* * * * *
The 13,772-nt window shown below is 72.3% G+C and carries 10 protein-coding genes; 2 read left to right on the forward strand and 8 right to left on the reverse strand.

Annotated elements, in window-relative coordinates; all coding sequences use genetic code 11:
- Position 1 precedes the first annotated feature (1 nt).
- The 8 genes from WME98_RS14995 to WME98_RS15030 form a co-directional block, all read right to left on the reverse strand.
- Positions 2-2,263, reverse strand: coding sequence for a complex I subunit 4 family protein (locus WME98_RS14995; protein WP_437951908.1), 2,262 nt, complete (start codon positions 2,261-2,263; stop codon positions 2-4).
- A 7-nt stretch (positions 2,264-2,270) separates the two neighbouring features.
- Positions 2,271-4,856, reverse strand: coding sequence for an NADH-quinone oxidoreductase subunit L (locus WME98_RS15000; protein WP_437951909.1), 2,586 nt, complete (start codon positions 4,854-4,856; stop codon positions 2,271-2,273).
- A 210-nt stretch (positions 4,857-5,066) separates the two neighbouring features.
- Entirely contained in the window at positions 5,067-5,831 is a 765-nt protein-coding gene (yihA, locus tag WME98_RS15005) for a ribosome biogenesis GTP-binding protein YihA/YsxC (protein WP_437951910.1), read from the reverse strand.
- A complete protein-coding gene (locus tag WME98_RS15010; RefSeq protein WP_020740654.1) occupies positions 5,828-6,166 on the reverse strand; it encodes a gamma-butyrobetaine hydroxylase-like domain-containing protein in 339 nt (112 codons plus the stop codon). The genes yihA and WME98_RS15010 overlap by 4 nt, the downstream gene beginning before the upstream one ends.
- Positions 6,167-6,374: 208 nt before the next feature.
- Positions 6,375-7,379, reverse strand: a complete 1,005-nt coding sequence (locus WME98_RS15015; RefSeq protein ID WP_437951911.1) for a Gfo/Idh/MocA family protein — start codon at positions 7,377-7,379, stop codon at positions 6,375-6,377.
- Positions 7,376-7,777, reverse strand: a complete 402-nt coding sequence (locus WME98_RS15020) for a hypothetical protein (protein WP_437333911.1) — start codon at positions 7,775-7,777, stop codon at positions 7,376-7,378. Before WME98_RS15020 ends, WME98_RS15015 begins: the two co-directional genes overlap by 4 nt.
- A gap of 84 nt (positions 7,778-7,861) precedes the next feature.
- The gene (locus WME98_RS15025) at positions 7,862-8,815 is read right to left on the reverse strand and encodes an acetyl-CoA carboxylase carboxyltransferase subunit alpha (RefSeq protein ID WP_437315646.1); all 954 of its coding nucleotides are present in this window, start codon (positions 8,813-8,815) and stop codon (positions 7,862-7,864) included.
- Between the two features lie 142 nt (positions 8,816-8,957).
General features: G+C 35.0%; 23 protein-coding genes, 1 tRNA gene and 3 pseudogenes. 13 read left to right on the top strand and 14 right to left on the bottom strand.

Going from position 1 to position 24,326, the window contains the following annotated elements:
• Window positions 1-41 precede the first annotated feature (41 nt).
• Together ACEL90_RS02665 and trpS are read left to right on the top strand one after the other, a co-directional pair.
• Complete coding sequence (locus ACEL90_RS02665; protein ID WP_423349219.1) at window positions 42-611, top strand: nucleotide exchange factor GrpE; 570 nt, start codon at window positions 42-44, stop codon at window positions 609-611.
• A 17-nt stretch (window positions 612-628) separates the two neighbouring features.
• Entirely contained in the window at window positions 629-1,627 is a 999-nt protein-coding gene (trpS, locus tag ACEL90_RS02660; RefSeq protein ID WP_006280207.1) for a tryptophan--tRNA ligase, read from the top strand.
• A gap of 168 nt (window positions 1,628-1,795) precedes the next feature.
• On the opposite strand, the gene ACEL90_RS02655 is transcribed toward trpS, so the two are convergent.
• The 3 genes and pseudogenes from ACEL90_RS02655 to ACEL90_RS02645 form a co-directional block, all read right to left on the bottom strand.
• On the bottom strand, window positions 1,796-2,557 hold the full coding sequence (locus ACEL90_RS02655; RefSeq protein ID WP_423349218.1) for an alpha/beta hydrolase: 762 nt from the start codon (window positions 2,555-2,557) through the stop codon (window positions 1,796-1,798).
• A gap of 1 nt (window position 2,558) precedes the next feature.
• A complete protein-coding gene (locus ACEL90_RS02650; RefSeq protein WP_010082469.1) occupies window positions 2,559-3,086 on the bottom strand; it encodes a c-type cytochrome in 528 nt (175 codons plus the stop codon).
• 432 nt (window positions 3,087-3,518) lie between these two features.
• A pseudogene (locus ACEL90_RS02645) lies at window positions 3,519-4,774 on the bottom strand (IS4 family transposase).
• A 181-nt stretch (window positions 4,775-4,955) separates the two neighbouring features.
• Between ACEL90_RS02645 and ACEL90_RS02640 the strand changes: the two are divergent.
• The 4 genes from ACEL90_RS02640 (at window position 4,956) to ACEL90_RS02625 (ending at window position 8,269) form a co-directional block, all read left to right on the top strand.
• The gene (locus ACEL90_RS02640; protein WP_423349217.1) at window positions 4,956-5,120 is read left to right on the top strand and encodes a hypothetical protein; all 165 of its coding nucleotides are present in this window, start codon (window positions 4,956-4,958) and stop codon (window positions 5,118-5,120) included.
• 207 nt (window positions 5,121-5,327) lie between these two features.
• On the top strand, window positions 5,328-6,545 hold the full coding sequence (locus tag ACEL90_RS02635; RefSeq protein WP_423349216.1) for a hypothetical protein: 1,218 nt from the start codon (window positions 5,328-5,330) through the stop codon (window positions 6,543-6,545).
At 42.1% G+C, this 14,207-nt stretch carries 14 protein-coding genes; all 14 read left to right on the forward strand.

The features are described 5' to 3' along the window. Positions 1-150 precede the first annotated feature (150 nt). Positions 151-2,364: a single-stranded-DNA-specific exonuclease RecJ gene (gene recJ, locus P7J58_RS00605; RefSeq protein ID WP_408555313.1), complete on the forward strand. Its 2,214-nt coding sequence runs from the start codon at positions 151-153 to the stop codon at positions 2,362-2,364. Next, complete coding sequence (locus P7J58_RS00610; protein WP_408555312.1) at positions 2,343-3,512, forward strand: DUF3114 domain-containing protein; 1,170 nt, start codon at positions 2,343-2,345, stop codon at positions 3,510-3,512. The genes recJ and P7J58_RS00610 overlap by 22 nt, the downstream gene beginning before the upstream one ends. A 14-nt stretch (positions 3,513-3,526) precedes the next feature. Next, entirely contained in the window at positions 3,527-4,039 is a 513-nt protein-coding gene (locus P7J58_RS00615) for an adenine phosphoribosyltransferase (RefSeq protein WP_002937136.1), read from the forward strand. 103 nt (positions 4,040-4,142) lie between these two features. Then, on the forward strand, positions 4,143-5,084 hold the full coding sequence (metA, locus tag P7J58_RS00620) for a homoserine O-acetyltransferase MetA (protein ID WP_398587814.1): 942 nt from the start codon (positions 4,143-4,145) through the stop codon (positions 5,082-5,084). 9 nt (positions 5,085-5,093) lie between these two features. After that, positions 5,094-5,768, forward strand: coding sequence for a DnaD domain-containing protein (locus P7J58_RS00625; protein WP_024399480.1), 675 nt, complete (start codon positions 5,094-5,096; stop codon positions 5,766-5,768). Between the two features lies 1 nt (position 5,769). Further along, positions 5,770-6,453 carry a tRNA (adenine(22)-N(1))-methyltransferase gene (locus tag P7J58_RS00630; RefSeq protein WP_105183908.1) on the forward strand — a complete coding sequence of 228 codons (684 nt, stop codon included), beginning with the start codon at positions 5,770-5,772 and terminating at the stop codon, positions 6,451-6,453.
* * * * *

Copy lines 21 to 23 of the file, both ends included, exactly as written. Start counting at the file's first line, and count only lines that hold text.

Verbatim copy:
• Complete coding sequence (locus ACEL90_RS02665; protein ID WP_423349219.1) at window positions 42-611, top strand: nucleotide exchange factor GrpE; 570 nt, start codon at window positions 42-44, stop codon at window positions 609-611.
• A 17-nt stretch (window positions 612-628) separates the two neighbouring features.
• Entirely contained in the window at window positions 629-1,627 is a 999-nt protein-coding gene (trpS, locus tag ACEL90_RS02660; RefSeq protein ID WP_006280207.1) for a tryptophan--tRNA ligase, read from the top strand.